Feb 17, '13
Interesting that you should ask that, netglow. Some of the most wrenching and soul-destroying situations I've ever witnessed have involved transplant recipients - or candidates, to a lesser degree. The suffering experienced all around, by the patient, the patient's family and friends and by the staff members assigned to their care, is sometimes colossal. What is it that they say? "The transplant was a success but the patient died" (a long, slow, painful death). Don't get me wrong -I don't have a problem with transplantation itself, since my son is now well into his 25th year as a liver recipient - what I am concerned with is patient/donor selection. Some potential recipients are just not meant for a long life for a variety of reasons (like chronic renal failure, pulmonary hypertension or badly damaged lungs), so why does what life they have need to be so horrible?
Feb 17, '13
I think we have the same concerns, pretty much. I was just talking about the front end, and certain motivations in those fancy corporate offices - wonder how those offices got so fancy..
The "business" of transplant needs an overhaul.
Feb 18, '13
Interesting point of view.
I am going to go out on a limb and say I don't think my hospital is there yet. We are a relatively new program, in fact at this point our surgeons are still sending out patients who need transplant but they think are too high risk for us to do. I have also not yet seen any child with several severe co-moralities be offered transplant as an option. Our transplant patients so far have been straightforward cardiomyopathies, myocarditis and complex congenital heart disease without multi-organ involvement. We don't do lung transplants and I have not yet seen anyone transplanted who had severe lung damage though we did have a kiddo with severe pulm hypertension d/t poor heart function who was placed on a berlin with the sole purpose of recovering his lungs, his lungs did recover over about 3 months and he was then listed for transplant, had a successful transplant, did come out on ecmo but weaned off in three days and was discharged a few weeks later.
Jan I don't know if laws differ between our countries, but with the kiddo I described before when he went into septic shock a few weeks ago we were told by the transplant team that if he needed ecmo or dialysis to support his failing kidneys then he would no longer be a transplant candidate due to multi organ failure.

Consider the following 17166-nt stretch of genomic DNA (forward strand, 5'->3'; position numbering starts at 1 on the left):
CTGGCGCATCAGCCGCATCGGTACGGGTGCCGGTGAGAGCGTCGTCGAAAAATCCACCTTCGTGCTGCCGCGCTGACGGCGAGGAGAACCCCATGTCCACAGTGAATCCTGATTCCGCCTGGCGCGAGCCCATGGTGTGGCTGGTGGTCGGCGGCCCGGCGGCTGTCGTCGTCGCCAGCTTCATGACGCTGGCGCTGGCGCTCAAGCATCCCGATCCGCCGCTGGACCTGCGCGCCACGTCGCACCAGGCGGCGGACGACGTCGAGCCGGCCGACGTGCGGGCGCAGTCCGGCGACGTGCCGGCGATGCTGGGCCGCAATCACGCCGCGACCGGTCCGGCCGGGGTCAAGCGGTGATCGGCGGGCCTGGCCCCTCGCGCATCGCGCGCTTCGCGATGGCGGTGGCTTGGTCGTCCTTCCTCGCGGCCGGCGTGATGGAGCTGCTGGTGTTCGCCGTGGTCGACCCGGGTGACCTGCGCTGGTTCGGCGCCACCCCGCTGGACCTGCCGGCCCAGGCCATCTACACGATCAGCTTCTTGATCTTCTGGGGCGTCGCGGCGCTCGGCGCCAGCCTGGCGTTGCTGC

Again we're new at this so I'm sure I don't know everything about it or what our program will evolve into once we get more eperience. From a nursing point of view however our nurses (and docs) are not used to caring for this chronically critically ill population and focusing on quality of life...sometimes I think these kids would be better served in heme-onc!
Feb 18, '13
umcRN, it seems as though there are very few absolute contraindications for transplantation here. Active sepsis only means shifting the candidate to Status 0, meaning that they're still on the list but not currently in line. There's often a considerable difference of opinion between intensivist and transplant team physician as to suitability. When we think there's too many comorbidities and that the odds of a successful recovery are too high, they say, "Oh, no... that's not a problem. We can support them medically post-operatively." Of course when transplantation offers the only chance for survival, it should be considered, but given past experience there must be some rational thought given to what is probably a long, slow, torturous death post-transplant. I'm just a nurse, but I have a pretty good track record at predicting which kids will sail through and which kids will not. One of my continuing education goals for this year is to see if I can suss out the reasons why our infant liver transplant patients tend to have MANY complications and an extremely long PICU course. I'm not getting anywhere with it but it's still a goal!
Feb 19, '13
Interesting discussion. I have had several less-than-stellar interactions with organ procurement (when I was in the adult world) that has soured me on transplants to a degree. We have only just done our first transplant on our PICU (kidney from a live, known to the recipient donor). But I'm still a little squishy about transplant-related issues.
Must Read Topics